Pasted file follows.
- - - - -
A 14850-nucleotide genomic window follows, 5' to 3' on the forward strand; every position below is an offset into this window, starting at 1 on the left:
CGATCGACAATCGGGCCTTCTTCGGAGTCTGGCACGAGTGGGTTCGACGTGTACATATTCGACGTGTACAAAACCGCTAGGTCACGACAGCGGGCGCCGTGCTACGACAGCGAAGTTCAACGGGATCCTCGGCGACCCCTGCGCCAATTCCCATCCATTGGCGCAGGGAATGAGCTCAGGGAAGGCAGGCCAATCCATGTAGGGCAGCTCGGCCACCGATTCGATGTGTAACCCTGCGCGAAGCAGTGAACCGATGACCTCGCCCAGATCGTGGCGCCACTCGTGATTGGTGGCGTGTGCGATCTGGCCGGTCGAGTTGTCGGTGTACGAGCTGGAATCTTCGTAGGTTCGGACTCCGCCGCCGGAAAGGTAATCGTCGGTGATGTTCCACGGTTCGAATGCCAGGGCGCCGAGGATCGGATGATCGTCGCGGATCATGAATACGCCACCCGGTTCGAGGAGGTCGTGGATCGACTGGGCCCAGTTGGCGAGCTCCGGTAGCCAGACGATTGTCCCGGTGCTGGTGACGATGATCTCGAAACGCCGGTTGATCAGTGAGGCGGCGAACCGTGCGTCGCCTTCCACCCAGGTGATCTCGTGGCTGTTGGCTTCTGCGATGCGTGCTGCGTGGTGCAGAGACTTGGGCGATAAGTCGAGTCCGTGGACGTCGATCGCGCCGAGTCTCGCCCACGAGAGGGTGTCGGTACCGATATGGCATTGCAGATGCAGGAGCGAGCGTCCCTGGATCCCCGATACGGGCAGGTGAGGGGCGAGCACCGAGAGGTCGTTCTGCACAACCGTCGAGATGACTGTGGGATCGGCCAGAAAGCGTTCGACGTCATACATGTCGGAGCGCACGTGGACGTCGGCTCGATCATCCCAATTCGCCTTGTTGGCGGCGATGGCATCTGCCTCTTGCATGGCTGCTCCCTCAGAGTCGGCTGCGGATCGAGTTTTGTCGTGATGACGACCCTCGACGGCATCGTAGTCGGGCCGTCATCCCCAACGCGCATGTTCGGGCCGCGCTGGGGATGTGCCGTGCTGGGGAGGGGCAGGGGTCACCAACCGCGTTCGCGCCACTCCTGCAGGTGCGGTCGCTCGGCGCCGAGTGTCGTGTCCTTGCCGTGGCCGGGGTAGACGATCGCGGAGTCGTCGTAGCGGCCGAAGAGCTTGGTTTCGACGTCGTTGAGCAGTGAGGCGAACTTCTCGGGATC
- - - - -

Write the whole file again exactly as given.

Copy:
A 14850-nucleotide genomic window follows, 5' to 3' on the forward strand; every position below is an offset into this window, starting at 1 on the left:
CGATCGACAATCGGGCCTTCTTCGGAGTCTGGCACGAGTGGGTTCGACGTGTACATATTCGACGTGTACAAAACCGCTAGGTCACGACAGCGGGCGCCGTGCTACGACAGCGAAGTTCAACGGGATCCTCGGCGACCCCTGCGCCAATTCCCATCCATTGGCGCAGGGAATGAGCTCAGGGAAGGCAGGCCAATCCATGTAGGGCAGCTCGGCCACCGATTCGATGTGTAACCCTGCGCGAAGCAGTGAACCGATGACCTCGCCCAGATCGTGGCGCCACTCGTGATTGGTGGCGTGTGCGATCTGGCCGGTCGAGTTGTCGGTGTACGAGCTGGAATCTTCGTAGGTTCGGACTCCGCCGCCGGAAAGGTAATCGTCGGTGATGTTCCACGGTTCGAATGCCAGGGCGCCGAGGATCGGATGATCGTCGCGGATCATGAATACGCCACCCGGTTCGAGGAGGTCGTGGATCGACTGGGCCCAGTTGGCGAGCTCCGGTAGCCAGACGATTGTCCCGGTGCTGGTGACGATGATCTCGAAACGCCGGTTGATCAGTGAGGCGGCGAACCGTGCGTCGCCTTCCACCCAGGTGATCTCGTGGCTGTTGGCTTCTGCGATGCGTGCTGCGTGGTGCAGAGACTTGGGCGATAAGTCGAGTCCGTGGACGTCGATCGCGCCGAGTCTCGCCCACGAGAGGGTGTCGGTACCGATATGGCATTGCAGATGCAGGAGCGAGCGTCCCTGGATCCCCGATACGGGCAGGTGAGGGGCGAGCACCGAGAGGTCGTTCTGCACAACCGTCGAGATGACTGTGGGATCGGCCAGAAAGCGTTCGACGTCATACATGTCGGAGCGCACGTGGACGTCGGCTCGATCATCCCAATTCGCCTTGTTGGCGGCGATGGCATCTGCCTCTTGCATGGCTGCTCCCTCAGAGTCGGCTGCGGATCGAGTTTTGTCGTGATGACGACCCTCGACGGCATCGTAGTCGGGCCGTCATCCCCAACGCGCATGTTCGGGCCGCGCTGGGGATGTGCCGTGCTGGGGAGGGGCAGGGGTCACCAACCGCGTTCGCGCCACTCCTGCAGGTGCGGTCGCTCGGCGCCGAGTGTCGTGTCCTTGCCGTGGCCGGGGTAGACGATCGCGGAGTCGTCGTAGCGGCCGAAGAGCTTGGTTTCGACGTCGTTGAGCAGTGAGGCGAACTTCTCGGGATC